Never have I heard such an explosion of laughter. The expression goes "the house fell in" and for a moment I was almost afraid it literally would. Malcolm [Sargent], in the Pit, doubled up, and nearly forgot to go on conducting. All my nervousness disappeared and the butterflies in my tummy ceased to flutter; how could one feel nervous in the face of such enthusiasm?"

The London Times listed the following radio programme details in the edition published on Monday, May 7th, 1951; page 4:

7-30 [PM] :— Savoy Theatre : "The Mikado" (Act I).
[concluded at 8-45 PM]

Sir Malcolm Sargent
Sir Malcolm Sargent bows to the audience before conducting the opening performance of the Festival of Britain season of Gilbert and Sullivan operas at the Savoy Theatre, 1951. A BBC radio microphone can be seen in the pit at the front of the stage.

There exists the possability that this broadcast may have been recorded "off air" by listeners who owned domestic reel-to-reel tape recorders at the time. Domestic recorders were available for the home market in the U.S. around 1950, but the first reference to tape recorders in contemporary editions of The Gramophone was in an article published in January, 1953 which noted that there were currently more manufacturers of such machines active in the U.K. than there had been twelve months previously. However it is likely that tape recorders were being imported into Britain in the early '50s prior to their local manufacture.

The following day an anonymous critic in The Times [Tuesday, 8th May, 1951, p. 6] went through the motions of reviewing the stage performance itself:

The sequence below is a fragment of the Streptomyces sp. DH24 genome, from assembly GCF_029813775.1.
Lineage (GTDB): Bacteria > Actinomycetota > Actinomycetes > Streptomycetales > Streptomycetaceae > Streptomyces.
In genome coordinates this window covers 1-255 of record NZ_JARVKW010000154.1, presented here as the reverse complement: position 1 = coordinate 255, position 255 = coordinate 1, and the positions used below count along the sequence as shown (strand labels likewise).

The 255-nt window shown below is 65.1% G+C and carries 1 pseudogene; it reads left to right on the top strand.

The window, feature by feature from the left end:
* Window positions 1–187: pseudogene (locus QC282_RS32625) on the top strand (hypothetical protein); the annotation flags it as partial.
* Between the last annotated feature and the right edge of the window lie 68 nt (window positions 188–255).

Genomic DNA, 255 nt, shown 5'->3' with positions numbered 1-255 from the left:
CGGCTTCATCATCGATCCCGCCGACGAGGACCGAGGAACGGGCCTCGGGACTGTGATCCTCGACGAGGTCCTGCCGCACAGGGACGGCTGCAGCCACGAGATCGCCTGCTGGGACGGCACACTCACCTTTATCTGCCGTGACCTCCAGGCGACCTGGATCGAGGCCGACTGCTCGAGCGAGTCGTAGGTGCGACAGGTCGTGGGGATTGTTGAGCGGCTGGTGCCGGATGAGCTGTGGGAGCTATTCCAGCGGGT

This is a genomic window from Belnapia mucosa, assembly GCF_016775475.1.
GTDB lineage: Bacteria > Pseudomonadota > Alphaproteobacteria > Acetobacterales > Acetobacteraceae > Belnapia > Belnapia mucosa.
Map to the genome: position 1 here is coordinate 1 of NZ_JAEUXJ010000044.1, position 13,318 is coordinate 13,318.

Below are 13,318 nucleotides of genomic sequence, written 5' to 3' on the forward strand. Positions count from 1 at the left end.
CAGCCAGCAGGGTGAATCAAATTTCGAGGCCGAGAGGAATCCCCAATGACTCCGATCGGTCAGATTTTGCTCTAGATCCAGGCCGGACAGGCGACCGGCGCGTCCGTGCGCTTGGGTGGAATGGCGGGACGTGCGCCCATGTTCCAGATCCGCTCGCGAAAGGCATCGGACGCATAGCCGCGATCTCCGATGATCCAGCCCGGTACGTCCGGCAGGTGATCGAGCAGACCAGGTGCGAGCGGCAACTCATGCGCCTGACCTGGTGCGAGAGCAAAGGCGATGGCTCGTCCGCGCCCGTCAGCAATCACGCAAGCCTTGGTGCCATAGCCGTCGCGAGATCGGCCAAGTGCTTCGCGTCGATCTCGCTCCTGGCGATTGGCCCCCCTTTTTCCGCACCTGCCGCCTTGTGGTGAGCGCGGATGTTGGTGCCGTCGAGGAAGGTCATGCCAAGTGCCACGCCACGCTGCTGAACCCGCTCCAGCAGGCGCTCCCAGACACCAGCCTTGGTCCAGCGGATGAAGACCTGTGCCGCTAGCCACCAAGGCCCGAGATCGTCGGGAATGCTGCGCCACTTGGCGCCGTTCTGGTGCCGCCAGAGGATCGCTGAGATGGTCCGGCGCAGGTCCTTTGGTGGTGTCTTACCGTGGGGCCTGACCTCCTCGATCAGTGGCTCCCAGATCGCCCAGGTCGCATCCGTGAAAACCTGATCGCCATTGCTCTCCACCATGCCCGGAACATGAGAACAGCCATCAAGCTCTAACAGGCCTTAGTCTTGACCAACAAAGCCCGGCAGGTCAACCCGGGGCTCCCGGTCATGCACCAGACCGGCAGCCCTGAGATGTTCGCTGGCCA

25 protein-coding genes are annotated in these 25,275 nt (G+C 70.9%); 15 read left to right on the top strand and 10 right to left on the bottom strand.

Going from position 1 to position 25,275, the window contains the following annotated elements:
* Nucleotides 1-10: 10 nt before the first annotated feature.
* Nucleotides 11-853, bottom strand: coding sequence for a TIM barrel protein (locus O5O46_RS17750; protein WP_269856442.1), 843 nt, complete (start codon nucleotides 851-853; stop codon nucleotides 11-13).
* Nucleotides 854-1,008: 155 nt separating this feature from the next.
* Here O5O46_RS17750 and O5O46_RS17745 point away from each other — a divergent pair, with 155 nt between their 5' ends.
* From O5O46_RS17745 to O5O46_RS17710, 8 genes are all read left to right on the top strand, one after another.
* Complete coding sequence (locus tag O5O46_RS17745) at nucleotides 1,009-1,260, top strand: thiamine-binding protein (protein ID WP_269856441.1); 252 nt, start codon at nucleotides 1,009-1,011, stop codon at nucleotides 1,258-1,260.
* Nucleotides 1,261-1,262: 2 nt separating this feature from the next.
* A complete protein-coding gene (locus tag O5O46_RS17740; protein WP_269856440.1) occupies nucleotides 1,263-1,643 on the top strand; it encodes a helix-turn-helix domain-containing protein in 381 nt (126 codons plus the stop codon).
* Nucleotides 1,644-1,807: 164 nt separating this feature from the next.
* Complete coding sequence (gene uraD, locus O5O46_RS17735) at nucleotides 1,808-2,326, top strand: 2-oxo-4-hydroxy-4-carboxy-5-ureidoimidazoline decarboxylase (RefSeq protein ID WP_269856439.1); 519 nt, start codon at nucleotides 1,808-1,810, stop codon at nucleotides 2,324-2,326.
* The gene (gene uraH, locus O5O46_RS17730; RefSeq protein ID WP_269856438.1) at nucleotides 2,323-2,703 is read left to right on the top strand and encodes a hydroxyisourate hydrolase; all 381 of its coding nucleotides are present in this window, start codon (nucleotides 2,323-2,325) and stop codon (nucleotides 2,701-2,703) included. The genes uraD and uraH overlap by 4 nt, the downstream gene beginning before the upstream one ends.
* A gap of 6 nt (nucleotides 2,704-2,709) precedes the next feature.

The D'Oyly Carte's Festival of Britain Season
The D'Oyly Carte's Festival of Britain Season

Sir Malcolm Sargent renewed an old association with Gilbert and Sullivan last night when he conducted the opening performance of the D'Oyly Carte's London summer season, not this year at Sadler's Wells but once again at the Savoy Theatre.

Because of the indisposition of Mr. Darrell Fancourt, the part of the Mikado was sung by Mr. Radley Flynn; otherwise it was an evening of familiar faces, which could be relied upon to raise all the time-honoured laughs in the time-honoured places. Mr. Martyn Green, the life and soul of the party as Ko-Ko, had his little fan in readiness for the umpteenth encore of "Here's a how-de-do"; the Pooh-Bah family pride glowed strong as ever in the ample breast of Mr. Richard Watson; there were the cardboard lovers of Mr. Neville Griffiths and Miss Margaret Mitchell. The wonder of it all is that the town of Titipu never, apparently, loses its fascination for those who inhabit it night after night, while the ever faithful audience resembles the small child hungry to hear its favourite fairy-tale read yet again even while knowing every word by heart. The general standard of singing was more or less adequate for the homely demands of the music, and Sir Malcolm's lively tempi, though at first a little quick for the clearest enunciation, ensured a scintillating evening.